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Thyroid UK
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Doctors and guideline TSH

How do you get Doctors to take notice of the results here that say TSH should be between 1-2 as the spec on the blood results says (0.3-5.0) . Im currently on TSH of 3.03 and feel really poorly on it all signs of hypothyroid taking 25mcg of levothyroxine. Orignally started on Wockhardt and then pharmacy gave me TEVA felt worse since changing brands... luckily back on wockhardt now so hoping I will start feeling a little better. Asked the doctor if she would increase my dose to get TSH into 1-2 range but she said no...

2 Replies

For full Thyroid evaluation you need TSH, FT4, TT4, FT3 plus TPO and TG thyroid antibodies.

Plus vitamin D, folate, ferritin and B12.

Essential to test thyroid antibodies, FT3 and FT4, plus vitamins

Private tests are available. Thousands on here forced to do this as NHS often refuses to test FT3 or antibodies


Medichecks Thyroid plus ultra vitamin or Blue Horizon Thyroid plus eleven are the most popular choice. DIY finger prick test or option to pay extra for private blood draw. Both companies often have money off offers.

All thyroid tests should ideally be done as early as possible in morning and fasting.

If on Levothyroxine, don't take in the 24 hours prior to test, delay and take straight after

This gives highest TSH, lowest FT4 and most consistent results. (Patient to patient tip, GP will be unaware)

If antibodies are high this is Hashimoto's, (also known by medics here in UK more commonly as autoimmune thyroid disease).

About 90% of all hypothyroidism in Uk is due to Hashimoto's. Low vitamins are especially common with Hashimoto's. Food intolerances too, especially gluten. So it's important to get antibodies tested.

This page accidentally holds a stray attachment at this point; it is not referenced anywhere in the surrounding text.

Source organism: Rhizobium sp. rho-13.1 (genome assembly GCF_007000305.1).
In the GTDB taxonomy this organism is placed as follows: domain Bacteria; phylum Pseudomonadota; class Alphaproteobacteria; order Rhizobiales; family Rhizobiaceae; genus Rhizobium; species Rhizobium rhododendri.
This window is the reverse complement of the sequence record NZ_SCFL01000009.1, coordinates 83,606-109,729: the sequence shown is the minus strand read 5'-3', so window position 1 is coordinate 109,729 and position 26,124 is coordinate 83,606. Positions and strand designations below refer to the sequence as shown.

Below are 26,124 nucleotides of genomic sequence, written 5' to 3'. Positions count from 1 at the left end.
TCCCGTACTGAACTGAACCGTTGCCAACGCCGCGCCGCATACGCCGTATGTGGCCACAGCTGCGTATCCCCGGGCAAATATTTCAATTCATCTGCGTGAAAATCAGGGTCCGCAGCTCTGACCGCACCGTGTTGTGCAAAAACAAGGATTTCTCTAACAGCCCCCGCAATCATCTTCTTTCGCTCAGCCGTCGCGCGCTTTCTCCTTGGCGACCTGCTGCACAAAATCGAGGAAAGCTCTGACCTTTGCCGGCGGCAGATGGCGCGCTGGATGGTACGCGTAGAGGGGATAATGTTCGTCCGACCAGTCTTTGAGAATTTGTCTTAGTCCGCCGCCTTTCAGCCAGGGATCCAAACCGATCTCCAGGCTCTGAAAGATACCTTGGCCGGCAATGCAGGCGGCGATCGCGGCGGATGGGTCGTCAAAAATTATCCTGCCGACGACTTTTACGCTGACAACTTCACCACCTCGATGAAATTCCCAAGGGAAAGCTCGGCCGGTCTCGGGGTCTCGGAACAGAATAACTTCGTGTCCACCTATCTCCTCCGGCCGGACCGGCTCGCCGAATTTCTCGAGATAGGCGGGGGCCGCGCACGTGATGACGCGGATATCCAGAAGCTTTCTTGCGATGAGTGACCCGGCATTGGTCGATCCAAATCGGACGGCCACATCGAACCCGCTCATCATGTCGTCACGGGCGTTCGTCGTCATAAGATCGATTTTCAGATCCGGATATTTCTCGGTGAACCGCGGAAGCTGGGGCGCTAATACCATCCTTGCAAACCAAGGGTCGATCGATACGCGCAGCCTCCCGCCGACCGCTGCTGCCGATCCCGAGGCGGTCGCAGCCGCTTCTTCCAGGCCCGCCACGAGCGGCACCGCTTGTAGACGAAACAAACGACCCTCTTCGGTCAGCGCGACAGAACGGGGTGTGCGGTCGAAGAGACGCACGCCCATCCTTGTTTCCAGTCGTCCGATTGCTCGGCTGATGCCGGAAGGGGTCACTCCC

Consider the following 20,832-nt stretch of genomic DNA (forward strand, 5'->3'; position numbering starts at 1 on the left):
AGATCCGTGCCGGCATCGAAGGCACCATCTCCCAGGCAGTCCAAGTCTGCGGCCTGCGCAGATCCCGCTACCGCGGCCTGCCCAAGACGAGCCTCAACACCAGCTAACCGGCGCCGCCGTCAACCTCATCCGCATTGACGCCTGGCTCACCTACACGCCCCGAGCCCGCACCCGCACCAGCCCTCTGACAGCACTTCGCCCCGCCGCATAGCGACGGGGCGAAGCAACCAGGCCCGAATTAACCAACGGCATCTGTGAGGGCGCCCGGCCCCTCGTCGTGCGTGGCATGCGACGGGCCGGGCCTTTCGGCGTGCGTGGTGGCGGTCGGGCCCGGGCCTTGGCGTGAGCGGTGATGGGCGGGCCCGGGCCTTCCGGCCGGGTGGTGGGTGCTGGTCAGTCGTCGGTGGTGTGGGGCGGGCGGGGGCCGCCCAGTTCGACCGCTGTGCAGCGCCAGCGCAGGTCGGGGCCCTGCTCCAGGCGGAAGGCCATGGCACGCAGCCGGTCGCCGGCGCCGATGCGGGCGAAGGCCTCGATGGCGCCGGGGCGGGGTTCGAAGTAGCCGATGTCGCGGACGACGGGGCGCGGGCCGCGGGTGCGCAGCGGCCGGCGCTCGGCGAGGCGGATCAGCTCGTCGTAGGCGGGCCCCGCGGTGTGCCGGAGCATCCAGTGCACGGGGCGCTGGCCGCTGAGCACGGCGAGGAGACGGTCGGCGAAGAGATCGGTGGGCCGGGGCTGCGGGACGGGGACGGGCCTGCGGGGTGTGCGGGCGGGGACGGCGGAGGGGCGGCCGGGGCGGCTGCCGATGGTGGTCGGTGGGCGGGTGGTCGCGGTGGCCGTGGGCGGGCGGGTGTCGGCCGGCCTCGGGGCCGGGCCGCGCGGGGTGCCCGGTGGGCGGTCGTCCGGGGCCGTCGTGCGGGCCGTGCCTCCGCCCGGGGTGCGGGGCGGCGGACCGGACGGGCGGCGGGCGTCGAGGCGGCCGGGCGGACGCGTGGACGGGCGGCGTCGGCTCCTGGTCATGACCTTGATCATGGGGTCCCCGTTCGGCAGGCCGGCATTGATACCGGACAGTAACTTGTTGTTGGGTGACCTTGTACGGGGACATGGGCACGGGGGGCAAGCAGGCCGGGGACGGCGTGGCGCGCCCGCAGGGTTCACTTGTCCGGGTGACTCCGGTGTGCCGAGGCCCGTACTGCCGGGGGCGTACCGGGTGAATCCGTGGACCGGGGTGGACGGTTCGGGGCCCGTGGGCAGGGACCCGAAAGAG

Suggest you get private tests done - but you need to wait for 6-8 weeks after going back on to Wochart

Do not accept different brands of Levothyroxine. If you pick up real physical prescription then you can take it to different pharmacies. Small independent pharmacies are often most helpful

Official NHS guidelines saying TSH should be between 0.2 and 2.0 when on Levothyroxine

(Many of us need TSH nearer 0.2 than 2.0 to feel well)

See box

Thyroxine replacement in primary hypothyroidism


If your GP refuses to increase your Levo, then you need to see different GP or see a recommended thyroid specialist

Thyroid Uk has list of recommended thyroid specialists, some are NHS


In my experience, you don't!

There is an underlying problem with thyroid health treatment, yet to be acknowledged.

Unless thyroid health gets a platform, such as breast cancer, we will, and do, continue to suffer.

Our poor health, is often tied, by gatekeepers (GPS'), who do not listen, have little empathy, no understanding, little training, and tend to stick to the status quo (regarding treatment criteria).

Sadly, GPs' no longer see patients as people; rather we are statistics on print out tests!

Perhaps, if someone, like Dr Chattergee, got on board, with thyroid patients, our poor health treatment would become a cause, for public concern.

Thyroid UK, fantastic as the organisation is to us, has not helped me fight my corner. I found my GP to be very dismissive when I tried to tell her how my awful symptoms were, and could (and should), be elimited, according to thyroid UK advice.

In fact, every time I've shown initiative, regarding my thyroid health, I'm seen as trouble for GP. When I engaged a private nutritionist (specialising in thyroid health), the whole medical establishment turned against me. Eventually, I had to go back to levothyroxine, knowing I was not optimally treated.

I wish you well, your TSH undoubtedly brings you many unwanted, avoidable symptoms. Most of (us), have been there and sadly, continue to live under the cloud, and illusion of (OUR), NHS, providing treatment on the basis of need.

Our forefathers must be turning in their graves.

Good luck.


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